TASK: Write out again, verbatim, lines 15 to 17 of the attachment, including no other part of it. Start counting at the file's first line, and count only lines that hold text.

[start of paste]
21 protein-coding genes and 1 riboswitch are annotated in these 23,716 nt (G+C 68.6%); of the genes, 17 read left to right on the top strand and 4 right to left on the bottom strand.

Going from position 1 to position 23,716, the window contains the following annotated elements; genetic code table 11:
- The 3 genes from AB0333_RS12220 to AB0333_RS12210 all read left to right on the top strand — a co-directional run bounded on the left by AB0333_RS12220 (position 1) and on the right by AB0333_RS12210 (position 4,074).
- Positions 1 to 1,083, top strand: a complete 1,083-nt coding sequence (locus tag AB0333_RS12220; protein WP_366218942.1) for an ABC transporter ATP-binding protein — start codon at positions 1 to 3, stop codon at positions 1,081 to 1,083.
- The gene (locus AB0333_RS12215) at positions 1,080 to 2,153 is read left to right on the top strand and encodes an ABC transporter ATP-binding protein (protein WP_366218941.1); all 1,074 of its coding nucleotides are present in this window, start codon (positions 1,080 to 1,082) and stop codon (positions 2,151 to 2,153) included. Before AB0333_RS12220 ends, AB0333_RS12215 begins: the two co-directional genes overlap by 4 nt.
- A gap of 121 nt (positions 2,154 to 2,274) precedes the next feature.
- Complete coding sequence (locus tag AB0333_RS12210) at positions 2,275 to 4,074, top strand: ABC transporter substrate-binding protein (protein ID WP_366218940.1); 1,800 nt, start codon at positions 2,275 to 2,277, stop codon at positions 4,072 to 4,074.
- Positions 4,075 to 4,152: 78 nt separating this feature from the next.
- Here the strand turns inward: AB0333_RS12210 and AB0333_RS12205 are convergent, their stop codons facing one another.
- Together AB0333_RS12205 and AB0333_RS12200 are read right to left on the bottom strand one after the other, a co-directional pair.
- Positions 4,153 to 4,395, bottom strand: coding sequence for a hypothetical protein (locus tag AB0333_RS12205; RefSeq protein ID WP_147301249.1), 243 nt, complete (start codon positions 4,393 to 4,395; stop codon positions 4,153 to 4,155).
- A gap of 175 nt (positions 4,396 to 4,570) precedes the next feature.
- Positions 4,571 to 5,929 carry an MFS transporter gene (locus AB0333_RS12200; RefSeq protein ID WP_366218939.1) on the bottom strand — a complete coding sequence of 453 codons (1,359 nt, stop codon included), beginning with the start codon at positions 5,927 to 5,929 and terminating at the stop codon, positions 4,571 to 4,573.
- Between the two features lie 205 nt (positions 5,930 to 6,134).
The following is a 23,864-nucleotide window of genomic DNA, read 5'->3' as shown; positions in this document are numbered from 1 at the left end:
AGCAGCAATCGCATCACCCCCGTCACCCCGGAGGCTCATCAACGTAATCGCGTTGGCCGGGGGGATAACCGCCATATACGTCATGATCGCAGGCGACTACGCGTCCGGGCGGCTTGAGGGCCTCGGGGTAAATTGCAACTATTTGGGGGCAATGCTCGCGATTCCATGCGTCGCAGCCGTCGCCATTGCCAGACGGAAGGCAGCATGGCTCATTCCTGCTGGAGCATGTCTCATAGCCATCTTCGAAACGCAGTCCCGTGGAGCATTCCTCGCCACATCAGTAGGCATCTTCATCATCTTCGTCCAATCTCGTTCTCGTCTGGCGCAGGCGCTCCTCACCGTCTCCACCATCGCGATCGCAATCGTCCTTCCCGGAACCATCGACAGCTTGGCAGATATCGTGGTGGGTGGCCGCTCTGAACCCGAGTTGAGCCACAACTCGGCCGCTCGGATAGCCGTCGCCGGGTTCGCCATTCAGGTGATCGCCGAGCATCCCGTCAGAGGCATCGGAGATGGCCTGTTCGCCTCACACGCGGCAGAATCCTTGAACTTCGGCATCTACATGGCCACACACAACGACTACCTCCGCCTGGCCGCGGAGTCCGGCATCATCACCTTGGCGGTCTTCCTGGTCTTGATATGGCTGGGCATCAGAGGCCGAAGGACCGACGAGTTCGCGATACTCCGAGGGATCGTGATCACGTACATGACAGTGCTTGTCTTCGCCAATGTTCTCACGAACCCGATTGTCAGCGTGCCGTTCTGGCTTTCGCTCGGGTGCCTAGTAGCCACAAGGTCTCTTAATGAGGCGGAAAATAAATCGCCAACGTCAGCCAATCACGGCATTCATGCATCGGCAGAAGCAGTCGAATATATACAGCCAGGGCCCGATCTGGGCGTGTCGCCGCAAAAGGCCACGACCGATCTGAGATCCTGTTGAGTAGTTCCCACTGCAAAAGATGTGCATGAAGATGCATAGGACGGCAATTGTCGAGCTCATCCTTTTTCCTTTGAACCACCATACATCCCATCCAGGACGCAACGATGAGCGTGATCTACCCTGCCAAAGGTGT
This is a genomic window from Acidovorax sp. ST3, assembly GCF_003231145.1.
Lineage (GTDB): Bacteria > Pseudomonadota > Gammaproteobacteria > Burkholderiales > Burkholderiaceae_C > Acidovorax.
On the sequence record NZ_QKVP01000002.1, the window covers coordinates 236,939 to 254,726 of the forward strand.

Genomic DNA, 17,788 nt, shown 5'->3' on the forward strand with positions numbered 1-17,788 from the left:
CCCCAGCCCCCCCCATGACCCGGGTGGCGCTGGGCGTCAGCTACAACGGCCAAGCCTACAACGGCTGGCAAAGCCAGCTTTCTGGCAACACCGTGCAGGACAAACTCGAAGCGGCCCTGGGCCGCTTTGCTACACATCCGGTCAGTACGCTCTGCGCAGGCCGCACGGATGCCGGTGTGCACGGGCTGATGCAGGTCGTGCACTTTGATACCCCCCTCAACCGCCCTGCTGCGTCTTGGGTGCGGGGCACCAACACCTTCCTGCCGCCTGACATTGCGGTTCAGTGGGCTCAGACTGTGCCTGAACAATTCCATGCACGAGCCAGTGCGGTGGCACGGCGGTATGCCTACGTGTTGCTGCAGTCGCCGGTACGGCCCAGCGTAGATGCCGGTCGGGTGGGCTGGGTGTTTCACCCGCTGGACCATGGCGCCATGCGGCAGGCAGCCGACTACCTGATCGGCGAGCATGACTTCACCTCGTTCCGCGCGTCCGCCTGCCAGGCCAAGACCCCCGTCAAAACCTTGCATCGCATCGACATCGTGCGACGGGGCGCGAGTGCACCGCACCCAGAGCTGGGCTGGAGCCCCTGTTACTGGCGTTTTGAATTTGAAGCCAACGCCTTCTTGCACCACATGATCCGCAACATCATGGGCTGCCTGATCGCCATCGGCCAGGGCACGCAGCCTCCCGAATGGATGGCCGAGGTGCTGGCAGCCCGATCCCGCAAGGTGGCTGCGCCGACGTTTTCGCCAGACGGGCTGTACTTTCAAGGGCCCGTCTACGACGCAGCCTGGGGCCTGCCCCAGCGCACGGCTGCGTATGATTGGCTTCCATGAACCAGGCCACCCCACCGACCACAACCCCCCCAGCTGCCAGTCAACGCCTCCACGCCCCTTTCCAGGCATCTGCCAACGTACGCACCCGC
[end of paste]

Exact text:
The following is a 23,864-nucleotide window of genomic DNA, read 5'->3' as shown; positions in this document are numbered from 1 at the left end:
AGCAGCAATCGCATCACCCCCGTCACCCCGGAGGCTCATCAACGTAATCGCGTTGGCCGGGGGGATAACCGCCATATACGTCATGATCGCAGGCGACTACGCGTCCGGGCGGCTTGAGGGCCTCGGGGTAAATTGCAACTATTTGGGGGCAATGCTCGCGATTCCATGCGTCGCAGCCGTCGCCATTGCCAGACGGAAGGCAGCATGGCTCATTCCTGCTGGAGCATGTCTCATAGCCATCTTCGAAACGCAGTCCCGTGGAGCATTCCTCGCCACATCAGTAGGCATCTTCATCATCTTCGTCCAATCTCGTTCTCGTCTGGCGCAGGCGCTCCTCACCGTCTCCACCATCGCGATCGCAATCGTCCTTCCCGGAACCATCGACAGCTTGGCAGATATCGTGGTGGGTGGCCGCTCTGAACCCGAGTTGAGCCACAACTCGGCCGCTCGGATAGCCGTCGCCGGGTTCGCCATTCAGGTGATCGCCGAGCATCCCGTCAGAGGCATCGGAGATGGCCTGTTCGCCTCACACGCGGCAGAATCCTTGAACTTCGGCATCTACATGGCCACACACAACGACTACCTCCGCCTGGCCGCGGAGTCCGGCATCATCACCTTGGCGGTCTTCCTGGTCTTGATATGGCTGGGCATCAGAGGCCGAAGGACCGACGAGTTCGCGATACTCCGAGGGATCGTGATCACGTACATGACAGTGCTTGTCTTCGCCAATGTTCTCACGAACCCGATTGTCAGCGTGCCGTTCTGGCTTTCGCTCGGGTGCCTAGTAGCCACAAGGTCTCTTAATGAGGCGGAAAATAAATCGCCAACGTCAGCCAATCACGGCATTCATGCATCGGCAGAAGCAGTCGAATATATACAGCCAGGGCCCGATCTGGGCGTGTCGCCGCAAAAGGCCACGACCGATCTGAGATCCTGTTGAGTAGTTCCCACTGCAAAAGATGTGCATGAAGATGCATAGGACGGCAATTGTCGAGCTCATCCTTTTTCCTTTGAACCACCATACATCCCATCCAGGACGCAACGATGAGCGTGATCTACCCTGCCAAAGGTGT
This is a genomic window from Acidovorax sp. ST3, assembly GCF_003231145.1.